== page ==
dc.contributor.authorDuffy, Andrew
dc.date.accessioned2018-12-27T07:03:55Z
dc.date.available2018-12-27T07:03:55Z
dc.date.issued2016
dc.identifier.citationDuffy, A. (2016). Who needs trust when you know everything? Dealing with information abundance on a consumer-review Web site. First Monday, 21(7). doi:10.5210/fm.v21i7.6313en_US
dc.identifier.issn1396-0466en_US
dc.identifier.urihttp://hdl.handle.net/10220/47251
dc.description.abstractIdeas about trust have been based on information scarcity. To overcome the uncertainty associated with choice, people gather information; when that is not enough, they turn to trust in order to make a decision. Consumer-review Web sites offer information abundance, however, which demands a re-evaluation of the function of trust under such circumstances. This study uses a survey to investigate the role of trust in the traveller review site TripAdvisor. It uses five concept pairings — two measurements of experience using the site, two forms of uncertainty, two mechanisms of information-seeking, two forms of trust and two behavioural outcomes — to explore how trust operates amidst information abundance. It proposes that while consumer-review Web sites overcome primary uncertainty (risk of making a poor choice) by providing information, they produce a secondary uncertainty (inability to assess all options) based on concerns about processing the mass of information efficiently. This study finds that trust plays a role in reducing both primary and secondary uncertainty, but not in decision-making. It proposes that trust may be subsumed into information seeking on information-abundant consumer-review Web sites, and discusses implications for how trust is understood and what it means for effective reviewer sites.en_US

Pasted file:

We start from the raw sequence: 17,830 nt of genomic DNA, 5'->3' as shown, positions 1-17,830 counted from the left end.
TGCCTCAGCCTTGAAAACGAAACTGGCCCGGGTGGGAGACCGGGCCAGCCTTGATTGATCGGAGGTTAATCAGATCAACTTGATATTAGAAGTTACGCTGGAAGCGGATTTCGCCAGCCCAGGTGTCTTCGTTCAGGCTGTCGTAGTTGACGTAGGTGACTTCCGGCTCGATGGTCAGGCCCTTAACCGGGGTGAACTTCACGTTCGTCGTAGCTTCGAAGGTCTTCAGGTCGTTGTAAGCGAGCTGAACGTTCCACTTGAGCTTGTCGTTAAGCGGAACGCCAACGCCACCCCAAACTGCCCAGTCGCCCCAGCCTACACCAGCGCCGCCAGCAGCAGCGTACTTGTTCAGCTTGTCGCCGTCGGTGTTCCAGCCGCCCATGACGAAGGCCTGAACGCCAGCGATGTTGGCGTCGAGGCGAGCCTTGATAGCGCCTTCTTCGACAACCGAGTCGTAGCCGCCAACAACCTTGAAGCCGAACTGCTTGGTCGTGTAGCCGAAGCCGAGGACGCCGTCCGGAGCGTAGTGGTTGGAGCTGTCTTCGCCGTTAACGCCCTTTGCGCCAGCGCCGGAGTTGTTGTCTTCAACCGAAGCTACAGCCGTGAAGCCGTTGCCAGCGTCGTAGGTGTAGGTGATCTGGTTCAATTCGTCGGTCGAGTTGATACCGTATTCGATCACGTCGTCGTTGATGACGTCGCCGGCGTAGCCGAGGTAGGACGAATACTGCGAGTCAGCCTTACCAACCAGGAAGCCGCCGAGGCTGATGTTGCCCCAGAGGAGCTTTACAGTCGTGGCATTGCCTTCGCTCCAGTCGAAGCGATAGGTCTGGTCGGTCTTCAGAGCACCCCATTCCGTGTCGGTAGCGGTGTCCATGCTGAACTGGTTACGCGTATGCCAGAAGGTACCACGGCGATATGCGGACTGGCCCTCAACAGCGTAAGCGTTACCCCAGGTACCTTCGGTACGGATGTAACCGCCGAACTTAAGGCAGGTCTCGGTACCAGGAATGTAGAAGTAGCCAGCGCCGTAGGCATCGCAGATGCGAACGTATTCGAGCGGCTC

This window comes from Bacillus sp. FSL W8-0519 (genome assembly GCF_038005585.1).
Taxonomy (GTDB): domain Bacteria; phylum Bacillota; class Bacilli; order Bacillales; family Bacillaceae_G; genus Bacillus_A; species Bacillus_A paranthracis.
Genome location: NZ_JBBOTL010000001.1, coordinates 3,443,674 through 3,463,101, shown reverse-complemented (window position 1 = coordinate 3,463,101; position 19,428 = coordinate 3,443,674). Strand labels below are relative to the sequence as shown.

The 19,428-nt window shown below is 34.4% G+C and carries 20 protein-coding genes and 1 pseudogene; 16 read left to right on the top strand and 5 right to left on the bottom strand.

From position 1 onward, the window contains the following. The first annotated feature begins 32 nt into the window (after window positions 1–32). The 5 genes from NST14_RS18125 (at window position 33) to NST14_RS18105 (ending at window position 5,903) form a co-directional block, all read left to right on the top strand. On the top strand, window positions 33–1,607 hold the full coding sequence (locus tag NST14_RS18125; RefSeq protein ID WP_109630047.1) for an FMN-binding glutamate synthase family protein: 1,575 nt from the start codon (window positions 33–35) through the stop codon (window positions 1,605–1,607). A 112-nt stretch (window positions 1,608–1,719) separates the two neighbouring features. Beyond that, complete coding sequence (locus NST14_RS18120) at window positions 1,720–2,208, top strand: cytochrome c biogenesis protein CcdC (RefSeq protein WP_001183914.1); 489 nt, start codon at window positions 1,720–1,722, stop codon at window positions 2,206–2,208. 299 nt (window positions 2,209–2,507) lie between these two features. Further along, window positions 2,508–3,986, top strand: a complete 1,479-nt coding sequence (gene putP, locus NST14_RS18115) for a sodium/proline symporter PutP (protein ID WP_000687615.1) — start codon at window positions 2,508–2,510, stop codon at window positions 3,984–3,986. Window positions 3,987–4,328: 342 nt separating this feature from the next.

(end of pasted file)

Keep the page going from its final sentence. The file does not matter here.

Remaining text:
dc.format.extent13 p.en_US
dc.language.isoenen_US
dc.relation.ispartofseriesFirst Mondayen_US
dc.rights© 2016 First Monday. This paper was published in First Monday and is made available as an electronic reprint (preprint) with permission of First Monday. The published version is available at: [http://dx.doi.org/10.5210/fm.v21i7.6313]. One print or electronic copy may be made for personal use only. Systematic or multiple reproduction, distribution to multiple locations via electronic or other means, duplication of any material in this paper for a fee or for commercial purposes, or modification of the content of the paper is prohibited and is subject to penalties under law.en_US
dc.subjectDRNTU::Social sciences::Communicationen_US
dc.subjectTrusten_US
dc.subjectConsumer Review Sitesen_US
dc.titleWho needs trust when you know everything? Dealing with information abundance on a consumer-review Web siteen_US
dc.typeJournal Article
dc.contributor.schoolWee Kim Wee School of Communication and Informationen_US
dc.identifier.doihttp://dx.doi.org/10.5210/fm.v21i7.6313
dc.description.versionPublished versionen_US


Files in this item

Thumbnail

This item appears in the following Collection(s)

Show simple item record